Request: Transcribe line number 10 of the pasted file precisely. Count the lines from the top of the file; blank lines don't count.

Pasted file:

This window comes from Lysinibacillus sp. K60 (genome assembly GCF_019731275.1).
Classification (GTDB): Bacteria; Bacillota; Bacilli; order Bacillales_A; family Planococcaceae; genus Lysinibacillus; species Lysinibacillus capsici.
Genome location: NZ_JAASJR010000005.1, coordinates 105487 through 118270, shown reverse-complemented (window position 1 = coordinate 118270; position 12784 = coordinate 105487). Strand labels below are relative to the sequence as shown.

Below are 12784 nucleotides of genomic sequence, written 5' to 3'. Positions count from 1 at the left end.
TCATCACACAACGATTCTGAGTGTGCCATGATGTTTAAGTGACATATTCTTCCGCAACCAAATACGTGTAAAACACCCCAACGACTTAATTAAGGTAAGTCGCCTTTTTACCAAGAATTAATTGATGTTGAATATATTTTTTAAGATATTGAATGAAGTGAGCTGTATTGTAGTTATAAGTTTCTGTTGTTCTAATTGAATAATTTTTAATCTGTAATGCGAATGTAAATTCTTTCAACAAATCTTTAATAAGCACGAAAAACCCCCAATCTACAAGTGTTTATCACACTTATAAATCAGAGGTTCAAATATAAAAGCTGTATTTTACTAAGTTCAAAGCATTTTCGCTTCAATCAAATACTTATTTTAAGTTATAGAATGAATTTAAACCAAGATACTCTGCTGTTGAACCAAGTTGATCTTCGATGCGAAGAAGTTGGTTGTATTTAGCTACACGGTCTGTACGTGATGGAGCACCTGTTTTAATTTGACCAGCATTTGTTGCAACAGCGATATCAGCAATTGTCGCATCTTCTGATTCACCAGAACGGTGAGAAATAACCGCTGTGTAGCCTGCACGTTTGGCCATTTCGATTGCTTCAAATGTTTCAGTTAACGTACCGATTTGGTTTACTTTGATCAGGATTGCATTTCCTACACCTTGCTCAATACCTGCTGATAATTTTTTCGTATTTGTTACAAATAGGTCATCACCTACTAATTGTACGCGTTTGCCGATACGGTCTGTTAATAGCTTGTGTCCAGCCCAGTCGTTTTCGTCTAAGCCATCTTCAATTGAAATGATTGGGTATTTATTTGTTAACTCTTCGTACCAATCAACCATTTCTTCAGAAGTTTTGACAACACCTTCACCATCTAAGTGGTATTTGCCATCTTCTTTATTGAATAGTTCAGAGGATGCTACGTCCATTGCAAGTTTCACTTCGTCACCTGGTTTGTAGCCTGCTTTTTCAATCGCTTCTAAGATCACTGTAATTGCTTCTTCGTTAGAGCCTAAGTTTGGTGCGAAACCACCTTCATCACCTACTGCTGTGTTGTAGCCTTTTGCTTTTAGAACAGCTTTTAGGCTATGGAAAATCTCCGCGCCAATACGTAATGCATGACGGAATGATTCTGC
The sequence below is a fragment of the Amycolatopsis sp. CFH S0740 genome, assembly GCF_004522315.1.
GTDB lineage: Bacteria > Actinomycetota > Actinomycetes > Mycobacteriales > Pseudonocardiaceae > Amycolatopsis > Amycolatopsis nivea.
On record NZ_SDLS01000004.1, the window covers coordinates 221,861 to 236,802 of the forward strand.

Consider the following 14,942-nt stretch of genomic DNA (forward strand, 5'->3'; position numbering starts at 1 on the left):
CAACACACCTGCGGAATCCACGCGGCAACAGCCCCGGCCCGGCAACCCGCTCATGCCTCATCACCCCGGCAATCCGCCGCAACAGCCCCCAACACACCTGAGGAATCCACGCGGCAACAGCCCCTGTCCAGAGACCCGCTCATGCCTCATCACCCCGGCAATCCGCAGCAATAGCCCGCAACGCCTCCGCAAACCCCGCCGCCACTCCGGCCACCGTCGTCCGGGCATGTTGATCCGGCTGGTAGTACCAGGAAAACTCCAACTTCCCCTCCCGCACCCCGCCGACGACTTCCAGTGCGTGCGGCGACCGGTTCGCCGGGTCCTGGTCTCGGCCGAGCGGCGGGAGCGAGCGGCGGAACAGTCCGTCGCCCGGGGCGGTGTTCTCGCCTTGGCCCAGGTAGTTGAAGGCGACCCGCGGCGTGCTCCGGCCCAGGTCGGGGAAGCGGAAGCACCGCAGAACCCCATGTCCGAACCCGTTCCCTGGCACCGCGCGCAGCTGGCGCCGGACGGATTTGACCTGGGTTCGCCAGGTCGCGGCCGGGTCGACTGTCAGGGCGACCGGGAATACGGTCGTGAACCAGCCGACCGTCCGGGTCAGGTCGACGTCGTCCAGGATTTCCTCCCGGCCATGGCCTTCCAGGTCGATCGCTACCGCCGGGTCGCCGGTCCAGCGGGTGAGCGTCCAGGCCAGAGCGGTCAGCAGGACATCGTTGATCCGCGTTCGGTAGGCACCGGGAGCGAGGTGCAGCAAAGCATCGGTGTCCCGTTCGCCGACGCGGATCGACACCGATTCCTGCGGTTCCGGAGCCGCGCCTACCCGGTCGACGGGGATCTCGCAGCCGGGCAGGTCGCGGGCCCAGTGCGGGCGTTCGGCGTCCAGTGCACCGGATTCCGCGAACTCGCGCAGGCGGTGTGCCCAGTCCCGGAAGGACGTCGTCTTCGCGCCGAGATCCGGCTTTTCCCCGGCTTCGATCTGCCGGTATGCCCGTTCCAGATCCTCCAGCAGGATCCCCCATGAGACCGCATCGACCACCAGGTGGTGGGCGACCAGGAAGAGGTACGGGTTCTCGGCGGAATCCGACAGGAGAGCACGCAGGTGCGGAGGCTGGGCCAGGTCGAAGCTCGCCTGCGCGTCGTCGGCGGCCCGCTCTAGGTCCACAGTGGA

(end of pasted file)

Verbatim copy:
CAACACACCTGCGGAATCCACGCGGCAACAGCCCCGGCCCGGCAACCCGCTCATGCCTCATCACCCCGGCAATCCGCCGCAACAGCCCCCAACACACCTGAGGAATCCACGCGGCAACAGCCCCTGTCCAGAGACCCGCTCATGCCTCATCACCCCGGCAATCCGCAGCAATAGCCCGCAACGCCTCCGCAAACCCCGCCGCCACTCCGGCCACCGTCGTCCGGGCATGTTGATCCGGCTGGTAGTACCAGGAAAACTCCAACTTCCCCTCCCGCACCCCGCCGACGACTTCCAGTGCGTGCGGCGACCGGTTCGCCGGGTCCTGGTCTCGGCCGAGCGGCGGGAGCGAGCGGCGGAACAGTCCGTCGCCCGGGGCGGTGTTCTCGCCTTGGCCCAGGTAGTTGAAGGCGACCCGCGGCGTGCTCCGGCCCAGGTCGGGGAAGCGGAAGCACCGCAGAACCCCATGTCCGAACCCGTTCCCTGGCACCGCGCGCAGCTGGCGCCGGACGGATTTGACCTGGGTTCGCCAGGTCGCGGCCGGGTCGACTGTCAGGGCGACCGGGAATACGGTCGTGAACCAGCCGACCGTCCGGGTCAGGTCGACGTCGTCCAGGATTTCCTCCCGGCCATGGCCTTCCAGGTCGATCGCTACCGCCGGGTCGCCGGTCCAGCGGGTGAGCGTCCAGGCCAGAGCGGTCAGCAGGACATCGTTGATCCGCGTTCGGTAGGCACCGGGAGCGAGGTGCAGCAAAGCATCGGTGTCCCGTTCGCCGACGCGGATCGACACCGATTCCTGCGGTTCCGGAGCCGCGCCTACCCGGTCGACGGGGATCTCGCAGCCGGGCAGGTCGCGGGCCCAGTGCGGGCGTTCGGCGTCCAGTGCACCGGATTCCGCGAACTCGCGCAGGCGGTGTGCCCAGTCCCGGAAGGACGTCGTCTTCGCGCCGAGATCCGGCTTTTCCCCGGCTTCGATCTGCCGGTATGCCCGTTCCAGATCCTCCAGCAGGATCCCCCATGAGACCGCATCGACCACCAGGTGGTGGGCGACCAGGAAGAGGTACGGGTTCTCGGCGGAATCCGACAGGAGAGCACGCAGGTGCGGAGGCTGGGCCAGGTCGAAGCTCGCCTGCGCGTCGTCGGCGGCCCGCTCTAGGTCCACAGTGGA